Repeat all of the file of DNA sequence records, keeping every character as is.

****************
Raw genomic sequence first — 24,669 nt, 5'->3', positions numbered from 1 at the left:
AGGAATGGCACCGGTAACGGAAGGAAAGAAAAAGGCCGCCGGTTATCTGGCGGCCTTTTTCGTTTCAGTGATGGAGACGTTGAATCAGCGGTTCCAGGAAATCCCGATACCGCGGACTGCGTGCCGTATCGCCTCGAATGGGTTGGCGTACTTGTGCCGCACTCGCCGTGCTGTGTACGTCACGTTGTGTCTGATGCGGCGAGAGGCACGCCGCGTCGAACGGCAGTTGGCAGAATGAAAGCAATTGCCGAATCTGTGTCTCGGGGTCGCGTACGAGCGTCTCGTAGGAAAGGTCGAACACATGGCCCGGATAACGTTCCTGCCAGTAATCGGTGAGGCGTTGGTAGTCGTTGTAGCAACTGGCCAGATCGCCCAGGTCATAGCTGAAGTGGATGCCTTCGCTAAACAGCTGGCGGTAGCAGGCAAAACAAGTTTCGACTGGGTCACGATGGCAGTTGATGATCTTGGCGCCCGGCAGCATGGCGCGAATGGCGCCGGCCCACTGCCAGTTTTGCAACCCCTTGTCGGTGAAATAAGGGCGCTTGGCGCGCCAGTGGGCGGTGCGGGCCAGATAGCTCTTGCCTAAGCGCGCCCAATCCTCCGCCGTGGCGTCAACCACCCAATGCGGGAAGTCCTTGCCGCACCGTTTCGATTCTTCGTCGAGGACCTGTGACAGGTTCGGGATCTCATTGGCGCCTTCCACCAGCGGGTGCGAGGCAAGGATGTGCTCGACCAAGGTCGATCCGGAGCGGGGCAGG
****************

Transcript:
Raw genomic sequence first — 24,669 nt, 5'->3', positions numbered from 1 at the left:
AGGAATGGCACCGGTAACGGAAGGAAAGAAAAAGGCCGCCGGTTATCTGGCGGCCTTTTTCGTTTCAGTGATGGAGACGTTGAATCAGCGGTTCCAGGAAATCCCGATACCGCGGACTGCGTGCCGTATCGCCTCGAATGGGTTGGCGTACTTGTGCCGCACTCGCCGTGCTGTGTACGTCACGTTGTGTCTGATGCGGCGAGAGGCACGCCGCGTCGAACGGCAGTTGGCAGAATGAAAGCAATTGCCGAATCTGTGTCTCGGGGTCGCGTACGAGCGTCTCGTAGGAAAGGTCGAACACATGGCCCGGATAACGTTCCTGCCAGTAATCGGTGAGGCGTTGGTAGTCGTTGTAGCAACTGGCCAGATCGCCCAGGTCATAGCTGAAGTGGATGCCTTCGCTAAACAGCTGGCGGTAGCAGGCAAAACAAGTTTCGACTGGGTCACGATGGCAGTTGATGATCTTGGCGCCCGGCAGCATGGCGCGAATGGCGCCGGCCCACTGCCAGTTTTGCAACCCCTTGTCGGTGAAATAAGGGCGCTTGGCGCGCCAGTGGGCGGTGCGGGCCAGATAGCTCTTGCCTAAGCGCGCCCAATCCTCCGCCGTGGCGTCAACCACCCAATGCGGGAAGTCCTTGCCGCACCGTTTCGATTCTTCGTCGAGGACCTGTGACAGGTTCGGGATCTCATTGGCGCCTTCCACCAGCGGGTGCGAGGCAAGGATGTGCTCGACCAAGGTCGATCCGGAGCGGGGCAGG